How do I get out of the attempting data recovery loop?

Getting stuck in a data recovery loop can be incredibly frustrating. When you turn on your computer, it immediately goes into automatic repair mode and tries to recover your files, only to fail over and over again. While data recovery loops are difficult to resolve, there are a few possible solutions to try to get your device functional again.

Quick Answers

– Try booting into Safe Mode to bypass automatic repair
– Use bootrec commands in the Command Prompt to rebuild boot files
– Reset or reinstall Windows if necessary
– Check for corrupt system files with SFC and DISM commands
– Try a different boot device like a recovery drive
– Remove recently installed hardware or drivers
– Backup data and perform a clean install of Windows

What Causes the Attempting Data Recovery Loop?

There are a few potential causes for getting stuck in the dreaded data recovery loop:

  • Corrupt system files – Critical Windows system files can become damaged, preventing Windows from starting up properly.
  • Missing boot files – Boot files like the Master Boot Record or bootloader may have been deleted or damaged.
  • Hardware failure – Faulty hard drive sectors or connections can lead to the automatic repair process.
  • Driver issues – Recently installed drivers may be incompatible and causing startup issues.
  • Virus or malware infection – Malicious software may have corrupted Windows system files.
  • Registry errors – The Windows registry could have corruption or invalid entries preventing startup.

When any of these issues are detected, Windows automatically goes into recovery mode and repeatedly tries to fix the problem so it can start up properly. However, if it is unable to resolve the underlying issue, you end up caught in the endless loop.

How to Escape the Automatic Repair Loop

If your computer is stuck in the automatic repair loop, try these solutions to resolve the startup issue and get Windows booting correctly again:

Boot into Safe Mode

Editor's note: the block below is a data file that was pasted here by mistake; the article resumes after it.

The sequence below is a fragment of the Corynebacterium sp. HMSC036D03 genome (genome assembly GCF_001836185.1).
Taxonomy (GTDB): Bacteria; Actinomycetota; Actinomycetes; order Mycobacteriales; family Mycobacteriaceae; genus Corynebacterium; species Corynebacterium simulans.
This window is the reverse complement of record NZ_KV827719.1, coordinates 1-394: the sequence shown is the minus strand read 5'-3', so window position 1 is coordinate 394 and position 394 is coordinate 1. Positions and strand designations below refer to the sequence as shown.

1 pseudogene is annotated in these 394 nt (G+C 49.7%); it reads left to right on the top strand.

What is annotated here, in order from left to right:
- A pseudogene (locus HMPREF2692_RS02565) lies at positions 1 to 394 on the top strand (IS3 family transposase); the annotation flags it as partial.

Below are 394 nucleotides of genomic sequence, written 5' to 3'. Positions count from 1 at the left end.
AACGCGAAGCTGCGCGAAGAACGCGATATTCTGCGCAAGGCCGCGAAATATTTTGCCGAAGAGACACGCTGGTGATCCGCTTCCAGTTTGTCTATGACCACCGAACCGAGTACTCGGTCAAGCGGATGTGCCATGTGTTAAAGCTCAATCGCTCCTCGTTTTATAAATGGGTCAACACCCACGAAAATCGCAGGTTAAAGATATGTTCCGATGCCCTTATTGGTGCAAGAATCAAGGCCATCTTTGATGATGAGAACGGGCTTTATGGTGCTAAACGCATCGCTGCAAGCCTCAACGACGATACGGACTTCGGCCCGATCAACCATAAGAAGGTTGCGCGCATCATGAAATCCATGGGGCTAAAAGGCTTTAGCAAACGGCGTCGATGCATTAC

The first step is to try booting into Safe Mode, which loads only the essential drivers and services required to run Windows. This bypasses any startup programs or drivers that may be causing issues.

To access the Safe Mode options after failed automatic repair:

  1. Click ‘Advanced options’
  2. Click ‘Troubleshoot’
  3. Click ‘Advanced options’ again
  4. Select ‘Startup Settings’ and click ‘Restart’

This will restart your PC and display the Startup Settings menu. Select Safe Mode by pressing 4 or F4 on your keyboard. See if you can boot into Windows properly in Safe Mode.

Use Bootrec Commands

If Safe Mode does not work, you can try using the bootrec tool in the Command Prompt to rebuild and repair the system boot files.

From the Advanced Options menu:

  1. Click ‘Troubleshoot’
  2. Click ‘Advanced options’
  3. Click ‘Command Prompt’

This opens a Command Prompt window. Run the following bootrec commands:

bootrec /fixmbr
bootrec /fixboot
bootrec /rebuildbcd

This will rewrite the Master Boot Record, recreate the boot files, and rebuild the Boot Configuration Data store. After running the commands, close Command Prompt and restart your PC to see if Windows starts normally.

Reset or Reinstall Windows

If the bootrec commands did not resolve the issue, you may need to reinstall Windows. You have two options:

  • Reset – This resets Windows to factory settings but keeps your personal files and apps. Go to Troubleshoot > Reset this PC.